Day 14: Reignite a Passion
Novelists, rev up your dormant laptops. Painters, excavate your easels. Today's task -- the task of a lifetime, really -- is to spend a little time honing a talent or pursuing a hobby or long-term project. Set aside at least an hour if you can. And think about ways you can carve out time more regularly to devote to this pursuit. "If you don't put it on your calendar, I guarantee you, it will never happen," says Vanderkam. Don't have a hobby? Use this time to experiment with activities that feed your spirit and intellect. That may sound like a luxury if you've got a heavy burden of family and work duties -- but try seeing it as a critical component of your overall wellness. "To a large extent, engaging in activities that are meaningful to us is an important part of mental health," Nowell says. "And scheduling time for them in our lives is an important adult responsibility."

What Would You Rather Be Doing?
We spend so much time slogging through life's "musts" -- must commute an hour each way, must crank out that annual report, must hire Mario the Magician to entertain twenty 5-year-olds -- it's easy to lose track of what we truly want and value. Nowell suggests taking this three-step approach to reconnect with what's most meaningful to you.

1. Remember Feel-Good Moments
"I ask my clients to tell me about specific times in their lives when they felt great, really glad to be alive and to be themselves," Nowell says. "It could be a big milestone or something small like eating a juicy peach." Think of different events that occurred -- last week, last month, last year, two years ago, 10 years ago, from childhood. Nowell suggests not only recalling the details of the event, but also how you physically felt while it was happening. "I'm convinced that our values are located in our body," he says. "Some people say they feel their shoulders loosen or an opening in their sternum when they're happiest."

2. Look for Trends
Once you pinpoint 10 to 20 happy moments, you'll start to see a pattern. "These are the specific ways in which pleasure grounds itself in your body. That's how dopamine, the neurotransmitter of reward and motivation, shows up for you," he says. "Certain themes might keep coming up -- those are experiences you value. Some people realize they want to be at the head of the class, others want to be part of a team, others want predictability, others want adventure. What you experience as meaningful may not be what I experience."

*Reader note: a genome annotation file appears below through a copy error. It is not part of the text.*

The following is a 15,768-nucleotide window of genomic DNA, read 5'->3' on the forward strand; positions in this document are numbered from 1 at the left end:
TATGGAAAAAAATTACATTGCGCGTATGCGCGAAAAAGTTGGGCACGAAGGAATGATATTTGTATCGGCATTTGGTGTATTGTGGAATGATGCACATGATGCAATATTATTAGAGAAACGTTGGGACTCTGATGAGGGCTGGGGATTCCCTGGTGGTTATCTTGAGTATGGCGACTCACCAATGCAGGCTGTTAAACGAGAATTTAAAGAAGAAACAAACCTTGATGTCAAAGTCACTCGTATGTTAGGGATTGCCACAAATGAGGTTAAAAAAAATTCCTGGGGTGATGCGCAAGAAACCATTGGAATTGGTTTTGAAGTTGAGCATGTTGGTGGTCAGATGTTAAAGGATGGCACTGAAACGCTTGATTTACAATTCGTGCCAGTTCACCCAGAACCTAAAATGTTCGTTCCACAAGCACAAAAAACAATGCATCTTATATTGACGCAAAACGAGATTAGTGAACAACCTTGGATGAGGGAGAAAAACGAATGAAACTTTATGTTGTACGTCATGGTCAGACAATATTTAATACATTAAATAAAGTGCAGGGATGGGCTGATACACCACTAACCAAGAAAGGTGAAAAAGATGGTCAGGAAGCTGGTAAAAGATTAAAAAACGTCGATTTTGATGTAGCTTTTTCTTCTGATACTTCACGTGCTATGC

3. Listen to Yourself
Now consider ways you can achieve more of those feel-good moments in your life. Perhaps you were passionate about dance as a child but stopped as an adult. Try signing up for a class. Maybe your happiest experiences were with friends and family, but now you travel a lot for work. Finding more time for loved ones -- or searching for a job that can keep you closer to home -- could significantly improve your quality of life. The key is to pay attention to the insights you've gained, Nowell says: "At a deep level, we each know what is right for us. If we are willing to listen to ourselves, and if we are willing to commit to our own unique way of being present and engaged and motivated, then we are really 'managing' our time."

Healthy Day Time Line
You give a lot of thought to what you do every day. Time management experts say it's just as important to think about when you're doing it. While every individual has her own unique body clock and daily energy patterns to consider, here are some basic rules to keep in mind when you're planning your weekday schedule.

Early Morning
Unless you're a night owl, devote time first thing every morning before work and family duties kick in (an hour if possible) to activities that nurture your body and mind, such as exercise, meditation, or writing. Later in the day, there's a greater chance that something unexpected will bump personal time from your schedule.

Consider this prime time for productivity. And that doesn't mean sending lots of emails or sorting through the junk on your desk. "Schedule what matters most in the morning," says Zeigler. "Tackle the difficult tasks when you're at your best each day."